--------------- UPDATE March 20, 2015 ------------------------------------
I've talked with many people about wicking beds since I first posted this article and thought it was time to update this with some of the things I've learned. First, overall I remain impressed with the water conservation properties of a wicking bed! We are moving to a new home a few blocks away and plan to build proper new wicking beds because of the success of this limited experimental garden. This particular experiment taught me a few things:
1. I really only needed to water this garden every 5 days in the worst of the summer. Hard to believe, but in the last couple years I've neglected this garden and it still chugged away pumping out plants. Water conservation is way up there on my favorite things about the wicking bed.
2. This is still a garden that needs regular inputs and attention! The soil needs to be regularly amended and built up just like regular old garden soil. It is more like container gardening than raised bed gardening - at least with the minimal soil profile in this kiddie pool. Compost and slow released fertilizers keep production up, skimping on these items slows down production.
3. Salts will build up in the bed over time. You need to have a plan to deal with this. I think there are a few good strategies for tackling this issue. Just like in a regular garden bed here in the desert, it's a good idea to periodically flood the bed and wash out the salts. Preferably with rainwater if available!!! I’m planning to build my new beds with the bed drain at the bottom and an external pipe on it, that stand pipe can be removed or turned to completely drain the bed down to the very bottom occasionally. This will be even more important if I use my flood irrigation water to supplemental water the beds, as the flood waters are high in salts and have a high pH. Adding rainwater and possibly Aquaponics water will be a critical component in having a healthy bed.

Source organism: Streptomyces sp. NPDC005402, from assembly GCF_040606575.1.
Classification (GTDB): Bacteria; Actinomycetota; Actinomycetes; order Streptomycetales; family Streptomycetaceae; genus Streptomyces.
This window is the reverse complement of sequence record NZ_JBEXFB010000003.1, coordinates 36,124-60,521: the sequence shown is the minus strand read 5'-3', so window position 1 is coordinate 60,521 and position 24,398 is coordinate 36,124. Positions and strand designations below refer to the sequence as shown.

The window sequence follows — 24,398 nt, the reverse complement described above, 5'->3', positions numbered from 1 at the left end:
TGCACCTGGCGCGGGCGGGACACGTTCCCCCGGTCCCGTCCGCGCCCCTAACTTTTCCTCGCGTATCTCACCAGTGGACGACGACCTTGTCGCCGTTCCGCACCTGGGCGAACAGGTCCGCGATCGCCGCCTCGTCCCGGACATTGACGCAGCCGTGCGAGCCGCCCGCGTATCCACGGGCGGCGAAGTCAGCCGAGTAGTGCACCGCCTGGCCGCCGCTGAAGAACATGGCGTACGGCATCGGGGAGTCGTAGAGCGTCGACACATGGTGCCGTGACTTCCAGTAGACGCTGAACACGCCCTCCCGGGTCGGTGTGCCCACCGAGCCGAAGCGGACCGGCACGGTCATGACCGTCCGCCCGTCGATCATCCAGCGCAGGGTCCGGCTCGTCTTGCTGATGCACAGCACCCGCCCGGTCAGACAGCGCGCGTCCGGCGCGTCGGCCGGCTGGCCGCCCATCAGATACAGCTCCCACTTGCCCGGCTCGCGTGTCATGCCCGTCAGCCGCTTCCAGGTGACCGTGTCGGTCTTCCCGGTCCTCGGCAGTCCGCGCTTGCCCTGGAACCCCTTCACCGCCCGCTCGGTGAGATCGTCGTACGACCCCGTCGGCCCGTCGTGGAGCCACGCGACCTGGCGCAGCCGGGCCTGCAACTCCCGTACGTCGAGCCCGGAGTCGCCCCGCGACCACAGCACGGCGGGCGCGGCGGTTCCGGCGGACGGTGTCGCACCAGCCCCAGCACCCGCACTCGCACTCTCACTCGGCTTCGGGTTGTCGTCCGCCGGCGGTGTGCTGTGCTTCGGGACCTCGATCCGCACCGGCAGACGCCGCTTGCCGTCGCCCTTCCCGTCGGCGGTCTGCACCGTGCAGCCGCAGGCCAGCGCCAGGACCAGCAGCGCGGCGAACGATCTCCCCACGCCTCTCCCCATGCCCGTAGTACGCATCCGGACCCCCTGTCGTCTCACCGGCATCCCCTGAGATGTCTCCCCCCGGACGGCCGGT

4. 12 inches total is not enough space for both reservoir and soil for many plants to be happy, and some plants won’t ever be happy in a wicking bed. I think of my dead rosemary plant in particular… There are some plants that will thrive elsewhere in the gardens but not in the wicking bed system. Conversely there are some plants that went happy nuts in this system and I have high hopes that they will be even happier in an optimally designed bed (Dill, I’m talkin to you).
5. Plant perennial plants with caution, they might really take over. Sugar cane… need I say more. Ok, I’ll say more – the sugar cane went on a rampage in this bed and pushed over my watering tower in the race to grow ever outward. It has been super happy and I think it’s part of the reason I started to ignore the bed. The sugar cane was just so big and the leaves so serrated that I kinda backed off from going near it as it became difficult to get the hose to the pipe to fill it up. So consider the full size of the cute little baby plants and perhaps save the wicking beds for easier to manage ones!
Let me know if you have any thoughts about wicking beds, or if you have tried your own wicking bed experiments. OH, and I have sugar cane cuttings if anyone wants some - just drop me a personal message and I'll give you exact directions where to pick them up (near 12th St and Glendale Ave in Phoenix).